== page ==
4 Types of Web Cache (And When to Use Them)

A fast-loading website can make or break your business. There are a variety of steps you can take to speed up your loading times, but it’s important not to neglect web caching. This is a vital strategy for improving page speed, but it’s only effective if you use the right type.

There are several types of web cache, each of which is useful in different circumstances. It’s important to understand the kinds of data they store, as well as the levels of control they offer to you and end-users.

In this article, we’ll discuss the importance of web caching. We’ll then look at four different types of web cache, when to use them, and how to set them up. Let’s get started!

Understanding the importance of web caching

When a visitor lands on your website, their browser requests data from your site’s server. They then have to wait for the server to return the necessary data before they can view your content.

A web cache is website data a computer has stored temporarily for fast and easy future access. Without web caching in place, browsers have to send new requests every time visitors arrive on your site. If your content has been cached, your server or visitors’ browsers can send a static copy of your content instead.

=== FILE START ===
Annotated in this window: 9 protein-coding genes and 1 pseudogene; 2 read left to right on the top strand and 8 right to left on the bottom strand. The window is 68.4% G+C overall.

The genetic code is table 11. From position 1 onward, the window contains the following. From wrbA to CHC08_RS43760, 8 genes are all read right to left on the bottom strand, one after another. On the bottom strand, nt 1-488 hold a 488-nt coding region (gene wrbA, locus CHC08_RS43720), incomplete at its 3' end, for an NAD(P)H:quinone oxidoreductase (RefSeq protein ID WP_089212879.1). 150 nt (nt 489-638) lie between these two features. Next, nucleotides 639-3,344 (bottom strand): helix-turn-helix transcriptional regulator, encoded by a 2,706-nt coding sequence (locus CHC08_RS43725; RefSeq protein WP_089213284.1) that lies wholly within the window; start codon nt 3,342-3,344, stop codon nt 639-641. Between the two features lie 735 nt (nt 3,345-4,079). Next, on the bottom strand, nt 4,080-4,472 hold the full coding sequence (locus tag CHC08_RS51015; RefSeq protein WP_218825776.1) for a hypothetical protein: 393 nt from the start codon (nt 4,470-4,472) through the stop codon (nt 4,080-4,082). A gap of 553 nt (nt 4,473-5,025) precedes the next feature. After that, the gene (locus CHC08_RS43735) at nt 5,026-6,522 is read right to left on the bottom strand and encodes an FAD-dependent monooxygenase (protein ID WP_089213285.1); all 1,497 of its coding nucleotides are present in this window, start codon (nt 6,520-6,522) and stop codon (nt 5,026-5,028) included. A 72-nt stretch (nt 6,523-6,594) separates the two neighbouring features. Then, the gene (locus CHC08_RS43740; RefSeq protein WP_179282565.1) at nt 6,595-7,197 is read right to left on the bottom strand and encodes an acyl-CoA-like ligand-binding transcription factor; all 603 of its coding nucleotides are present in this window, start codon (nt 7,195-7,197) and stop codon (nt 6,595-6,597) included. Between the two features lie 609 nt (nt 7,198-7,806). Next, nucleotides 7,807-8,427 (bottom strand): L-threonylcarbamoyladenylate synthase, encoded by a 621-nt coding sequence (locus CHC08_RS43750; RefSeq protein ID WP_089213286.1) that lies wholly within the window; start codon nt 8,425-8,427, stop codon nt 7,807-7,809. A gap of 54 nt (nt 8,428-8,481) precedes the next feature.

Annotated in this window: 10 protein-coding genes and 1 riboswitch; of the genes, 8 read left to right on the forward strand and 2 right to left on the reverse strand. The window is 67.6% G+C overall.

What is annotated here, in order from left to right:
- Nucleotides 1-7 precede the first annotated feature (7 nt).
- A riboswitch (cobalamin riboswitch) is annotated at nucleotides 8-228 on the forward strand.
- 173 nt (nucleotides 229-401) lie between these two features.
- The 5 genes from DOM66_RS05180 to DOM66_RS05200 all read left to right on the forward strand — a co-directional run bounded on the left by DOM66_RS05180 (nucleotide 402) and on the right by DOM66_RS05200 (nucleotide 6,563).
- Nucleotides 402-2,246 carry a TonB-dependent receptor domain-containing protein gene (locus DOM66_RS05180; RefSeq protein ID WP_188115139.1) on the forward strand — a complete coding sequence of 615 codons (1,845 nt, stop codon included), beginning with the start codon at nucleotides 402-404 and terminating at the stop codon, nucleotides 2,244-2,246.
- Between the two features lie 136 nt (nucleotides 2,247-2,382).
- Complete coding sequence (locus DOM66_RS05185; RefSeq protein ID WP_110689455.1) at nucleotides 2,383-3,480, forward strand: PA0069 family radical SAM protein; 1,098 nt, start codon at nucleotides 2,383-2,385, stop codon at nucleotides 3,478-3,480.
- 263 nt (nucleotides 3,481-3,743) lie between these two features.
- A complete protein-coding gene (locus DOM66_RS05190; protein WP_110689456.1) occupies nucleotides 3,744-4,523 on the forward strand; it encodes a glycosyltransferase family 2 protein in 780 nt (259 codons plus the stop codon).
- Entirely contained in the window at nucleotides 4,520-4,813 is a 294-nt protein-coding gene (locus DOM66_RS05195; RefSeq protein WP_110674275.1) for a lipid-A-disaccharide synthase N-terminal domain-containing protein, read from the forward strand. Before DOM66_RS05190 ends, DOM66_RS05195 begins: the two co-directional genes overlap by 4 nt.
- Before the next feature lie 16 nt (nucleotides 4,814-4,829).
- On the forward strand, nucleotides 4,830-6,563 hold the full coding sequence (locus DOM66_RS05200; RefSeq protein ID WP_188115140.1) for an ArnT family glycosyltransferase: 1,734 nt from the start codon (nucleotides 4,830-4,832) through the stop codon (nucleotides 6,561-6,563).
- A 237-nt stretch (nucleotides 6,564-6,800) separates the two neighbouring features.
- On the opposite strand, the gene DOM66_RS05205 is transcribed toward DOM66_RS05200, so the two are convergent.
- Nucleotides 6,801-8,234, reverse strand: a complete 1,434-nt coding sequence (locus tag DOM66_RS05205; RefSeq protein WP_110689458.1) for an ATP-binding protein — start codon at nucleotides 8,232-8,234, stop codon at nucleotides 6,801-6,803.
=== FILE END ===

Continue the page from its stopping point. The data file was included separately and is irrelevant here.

This reduces the number of requests sent to your server, which take longer to process than cached responses. This is the primary purpose of caching and how it can increase page speed.

While boosting loading speeds is important, caching also reduces network costs. It is possible to cache your website content at different points between users’ browsers and your server. When cached closer to users, your site’s data does not use as many resources. This reduces the impact on your server and could save you money on network costs.

4 types of web cache (and when to use them)

There are various points within your website network where you can cache data. To make the most of them, there are four different types of web caching you might consider using. Here’s a rundown of each.

1. Site cache

A site cache or page cache stores website data the first time a webpage is loaded. Each time a user returns to your website, saved elements are quickly accessed and displayed to visitors.